Until that time, the distributed generation interconnection queue will continue to experience what Eversource is arbitrarily imposing on the solar industry where they study (fully paid) Impact Studies in series, taking a year or two to be completed. We have one such project in Westport that is now approaching one year with no notice of when the Impact Study will commence, nor what the results of prior studies have yielded about information on the substation.
The Unintended Consequences of Inaction:
Will SMART projects be investment grade instruments or junk bonds?
Without affirmative policy direction, unexpected events like the Area and Cluster Studies being conducted by National Grid where Interconnection Service Agreements are executed, and fees are paid but projects are not allowed to interconnect, create severe financial consequences that reduce confidence in doing business in Massachusetts.
As of yesterday, our investors were speaking with a huge name-brand solar investment company that has invested in MA solar projects since the SREC program inception, and they were looking to discount their MA projects within the Area or Cluster studies because their cost of money and the delay caused by the studies has eroded the IRR on these projects. The projects no longer meet their investment criteria. If this kind of unexpected chain of events continue, it will crush an otherwise well-designed SMART program, as investors do not like uncertainty or political or beyond regulatory risk.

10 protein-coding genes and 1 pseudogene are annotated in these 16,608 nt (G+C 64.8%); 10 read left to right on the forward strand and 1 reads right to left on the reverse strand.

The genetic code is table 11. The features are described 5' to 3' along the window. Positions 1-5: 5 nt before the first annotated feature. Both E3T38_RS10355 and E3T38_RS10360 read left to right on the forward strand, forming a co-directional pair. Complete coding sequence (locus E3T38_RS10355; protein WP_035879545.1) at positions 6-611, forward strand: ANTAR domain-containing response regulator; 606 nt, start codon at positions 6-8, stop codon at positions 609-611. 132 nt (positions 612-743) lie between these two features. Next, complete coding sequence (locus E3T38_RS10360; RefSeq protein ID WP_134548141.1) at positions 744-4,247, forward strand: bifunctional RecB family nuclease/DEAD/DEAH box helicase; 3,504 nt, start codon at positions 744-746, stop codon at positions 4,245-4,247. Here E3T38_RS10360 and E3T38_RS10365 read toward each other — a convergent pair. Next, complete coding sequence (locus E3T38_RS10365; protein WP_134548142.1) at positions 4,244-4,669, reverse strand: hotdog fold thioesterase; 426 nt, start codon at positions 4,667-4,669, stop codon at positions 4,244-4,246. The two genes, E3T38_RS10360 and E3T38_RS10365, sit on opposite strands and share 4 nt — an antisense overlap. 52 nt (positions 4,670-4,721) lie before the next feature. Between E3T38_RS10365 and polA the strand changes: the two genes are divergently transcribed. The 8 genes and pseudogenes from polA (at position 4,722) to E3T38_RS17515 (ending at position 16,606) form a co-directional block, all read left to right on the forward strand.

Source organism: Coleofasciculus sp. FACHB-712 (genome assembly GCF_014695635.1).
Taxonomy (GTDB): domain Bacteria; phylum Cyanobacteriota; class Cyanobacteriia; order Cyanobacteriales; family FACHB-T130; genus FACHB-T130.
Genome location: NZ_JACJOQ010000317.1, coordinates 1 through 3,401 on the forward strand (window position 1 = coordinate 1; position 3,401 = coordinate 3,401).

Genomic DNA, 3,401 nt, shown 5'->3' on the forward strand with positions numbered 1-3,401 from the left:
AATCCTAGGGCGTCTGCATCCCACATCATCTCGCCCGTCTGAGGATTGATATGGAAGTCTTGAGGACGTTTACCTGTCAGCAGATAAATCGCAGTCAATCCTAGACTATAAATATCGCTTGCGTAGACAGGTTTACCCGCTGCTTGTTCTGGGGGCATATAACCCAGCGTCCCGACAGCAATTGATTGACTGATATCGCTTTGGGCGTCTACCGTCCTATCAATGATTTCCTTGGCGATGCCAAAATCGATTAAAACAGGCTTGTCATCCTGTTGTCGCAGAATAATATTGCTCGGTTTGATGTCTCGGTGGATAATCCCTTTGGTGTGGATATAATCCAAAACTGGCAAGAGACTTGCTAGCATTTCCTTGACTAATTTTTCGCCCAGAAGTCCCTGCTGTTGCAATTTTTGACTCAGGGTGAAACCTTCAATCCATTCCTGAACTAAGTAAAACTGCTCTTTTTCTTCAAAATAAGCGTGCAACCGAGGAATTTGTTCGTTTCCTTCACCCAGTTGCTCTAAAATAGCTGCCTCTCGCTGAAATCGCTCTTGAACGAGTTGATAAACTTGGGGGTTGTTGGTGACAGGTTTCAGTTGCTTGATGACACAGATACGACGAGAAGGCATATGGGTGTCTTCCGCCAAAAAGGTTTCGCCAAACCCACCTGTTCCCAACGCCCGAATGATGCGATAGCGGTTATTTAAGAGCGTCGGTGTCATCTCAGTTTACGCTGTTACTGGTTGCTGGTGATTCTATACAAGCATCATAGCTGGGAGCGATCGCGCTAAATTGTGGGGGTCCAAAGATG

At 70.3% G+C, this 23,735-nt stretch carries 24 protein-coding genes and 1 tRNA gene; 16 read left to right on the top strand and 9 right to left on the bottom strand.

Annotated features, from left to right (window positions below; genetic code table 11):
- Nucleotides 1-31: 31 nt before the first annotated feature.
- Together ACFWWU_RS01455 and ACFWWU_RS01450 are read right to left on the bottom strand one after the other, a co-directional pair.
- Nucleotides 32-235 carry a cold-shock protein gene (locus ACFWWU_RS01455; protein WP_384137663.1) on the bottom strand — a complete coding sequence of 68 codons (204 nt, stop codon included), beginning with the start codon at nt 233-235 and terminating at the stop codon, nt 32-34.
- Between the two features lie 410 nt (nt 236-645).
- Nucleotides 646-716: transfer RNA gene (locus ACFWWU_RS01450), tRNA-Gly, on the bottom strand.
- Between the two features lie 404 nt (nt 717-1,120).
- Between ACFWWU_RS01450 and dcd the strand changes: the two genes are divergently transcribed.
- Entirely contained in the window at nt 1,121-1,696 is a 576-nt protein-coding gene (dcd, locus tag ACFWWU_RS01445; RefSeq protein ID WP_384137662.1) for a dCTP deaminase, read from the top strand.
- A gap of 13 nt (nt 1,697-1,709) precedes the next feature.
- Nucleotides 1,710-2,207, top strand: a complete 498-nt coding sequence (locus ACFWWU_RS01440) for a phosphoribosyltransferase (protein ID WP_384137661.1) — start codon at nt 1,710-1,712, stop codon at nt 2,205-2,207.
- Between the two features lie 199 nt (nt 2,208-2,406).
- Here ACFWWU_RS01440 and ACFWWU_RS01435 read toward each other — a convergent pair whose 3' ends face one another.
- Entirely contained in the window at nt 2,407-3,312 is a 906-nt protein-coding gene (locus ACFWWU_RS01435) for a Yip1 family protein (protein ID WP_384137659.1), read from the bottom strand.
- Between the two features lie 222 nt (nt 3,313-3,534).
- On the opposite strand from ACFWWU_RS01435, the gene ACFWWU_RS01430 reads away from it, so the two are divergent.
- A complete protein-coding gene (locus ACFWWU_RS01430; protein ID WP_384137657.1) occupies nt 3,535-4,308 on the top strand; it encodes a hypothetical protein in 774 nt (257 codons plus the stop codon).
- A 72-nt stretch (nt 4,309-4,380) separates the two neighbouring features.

Set Aside Category for Under 500 kW Solar Systems:
DOER desires to encourage behind-the-meter (BTM) and smaller building, canopy or roof-mounted systems. The development/sales cycle of this kind of product is different than a ground-mount system. The cost of customer acquisition takes personnel, outreach, follow-up, more customer contact, and financial interactions where dependable numbers matter, particularly if privately funded by local banks. Selling a rooftop, canopy